My grandad was a crusty old fart, given to rolling in from the pub the worse for wear and frightening the bejasus out of me when he took off his wooden leg to relax. His real one is still somewhere outside Ypres. That loss made his fisherman trade very difficult to ply so he was constantly broke. Which goes a long way to explain his crustiness. But, though he could be stern, he passed on some pithy phrases that stay with me. The one above was trotted out when my gran tried to sneak me a jeely piece with both butter AND jam; to him, sheer extravagance. Milk AND sugar on porage brought down similar condemnation. Though resisted at the time, such lessons in consuming within your means stay with you.
I was reminded of my modest and frugal grandparents when this week a rather damp squib of a starting gun was fired in the BBC Leaders’ Debate, almost simultaneous to Kevin Hague’s œvre The Price of Independence— An Objective Analysis. The former seemed scarcely able to address pragmatic political reality, while the latter contains an overdose.
Having ploughed through a serious amount of its 40 pages, the œvre contains what it says on the tin. Although claiming no party affiliation, Mr Hague bats steadily for the unionist team and has form as a vituperative critic of Yessers who dare question his numbers (including your humble scribe). Yet, to be fair, it is hard to poke holes in the extensive numbers he has gathered in this paper, based as they are on GERS and other government documents. He has set rigorous terms for any fiscal debate on Scottish independence.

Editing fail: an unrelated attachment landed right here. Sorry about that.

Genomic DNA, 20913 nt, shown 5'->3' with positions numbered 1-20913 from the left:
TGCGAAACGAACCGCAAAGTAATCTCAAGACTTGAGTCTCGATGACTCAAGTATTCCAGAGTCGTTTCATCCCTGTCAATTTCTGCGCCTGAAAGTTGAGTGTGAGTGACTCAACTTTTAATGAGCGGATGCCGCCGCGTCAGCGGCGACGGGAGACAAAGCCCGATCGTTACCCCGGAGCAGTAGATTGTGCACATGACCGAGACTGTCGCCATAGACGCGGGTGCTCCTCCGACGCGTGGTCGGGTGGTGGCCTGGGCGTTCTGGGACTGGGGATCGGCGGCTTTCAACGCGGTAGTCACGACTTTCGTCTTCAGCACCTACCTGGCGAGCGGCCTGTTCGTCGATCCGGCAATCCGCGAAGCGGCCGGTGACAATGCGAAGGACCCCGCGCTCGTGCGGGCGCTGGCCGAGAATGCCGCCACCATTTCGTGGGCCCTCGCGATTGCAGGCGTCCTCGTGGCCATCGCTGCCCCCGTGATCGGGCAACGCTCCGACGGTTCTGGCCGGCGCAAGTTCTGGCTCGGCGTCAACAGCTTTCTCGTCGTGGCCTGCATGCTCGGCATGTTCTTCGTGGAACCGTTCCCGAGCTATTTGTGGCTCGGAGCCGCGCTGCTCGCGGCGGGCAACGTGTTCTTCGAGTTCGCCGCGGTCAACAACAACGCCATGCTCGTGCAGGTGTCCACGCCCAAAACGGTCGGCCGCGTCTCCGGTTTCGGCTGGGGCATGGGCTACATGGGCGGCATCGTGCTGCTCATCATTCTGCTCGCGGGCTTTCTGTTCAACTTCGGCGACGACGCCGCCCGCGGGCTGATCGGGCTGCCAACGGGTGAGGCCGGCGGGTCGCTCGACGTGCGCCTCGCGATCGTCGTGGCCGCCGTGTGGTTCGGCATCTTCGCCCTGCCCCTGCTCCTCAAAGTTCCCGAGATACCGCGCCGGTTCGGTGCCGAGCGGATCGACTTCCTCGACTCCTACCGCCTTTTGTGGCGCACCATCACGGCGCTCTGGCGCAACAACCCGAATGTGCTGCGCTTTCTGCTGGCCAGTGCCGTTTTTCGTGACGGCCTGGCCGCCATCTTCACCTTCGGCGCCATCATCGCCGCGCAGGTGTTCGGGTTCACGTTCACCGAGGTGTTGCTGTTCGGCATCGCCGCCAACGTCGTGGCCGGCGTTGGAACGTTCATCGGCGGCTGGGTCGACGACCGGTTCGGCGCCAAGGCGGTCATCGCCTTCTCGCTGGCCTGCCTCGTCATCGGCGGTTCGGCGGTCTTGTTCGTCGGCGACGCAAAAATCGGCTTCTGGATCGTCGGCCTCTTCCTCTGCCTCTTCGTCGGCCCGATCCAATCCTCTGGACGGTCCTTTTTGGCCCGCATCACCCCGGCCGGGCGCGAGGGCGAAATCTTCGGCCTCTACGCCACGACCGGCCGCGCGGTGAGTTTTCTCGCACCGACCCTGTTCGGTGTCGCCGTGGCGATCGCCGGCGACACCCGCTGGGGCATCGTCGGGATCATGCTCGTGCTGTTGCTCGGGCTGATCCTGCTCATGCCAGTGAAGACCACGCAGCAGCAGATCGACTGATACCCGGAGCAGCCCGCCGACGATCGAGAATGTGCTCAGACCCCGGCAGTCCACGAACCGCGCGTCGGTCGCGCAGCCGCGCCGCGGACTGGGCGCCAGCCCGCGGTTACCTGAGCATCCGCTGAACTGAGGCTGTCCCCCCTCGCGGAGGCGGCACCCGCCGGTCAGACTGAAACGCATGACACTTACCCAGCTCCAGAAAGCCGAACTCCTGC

To fellow believers in independence who rail against his relentless dismissal of any fiscal sanity behind that concept, I would qualify his conclusions as a beancounter. While his numbers stand scrutiny he seems oblivious that almost none of the 100+ countries who have gained independence over the last couple of hundred years did it by convincing their fellow citizens to believe in a spreadsheet. Business may well have been behind many a revolution but “we like the bottom line” has never been the mob’s cry as they storm the palace and line the bastards up against the wall.
In short, Mr Hague is one of those intelligent but unfortunate people who appear to know the price of everything but the value of nothing.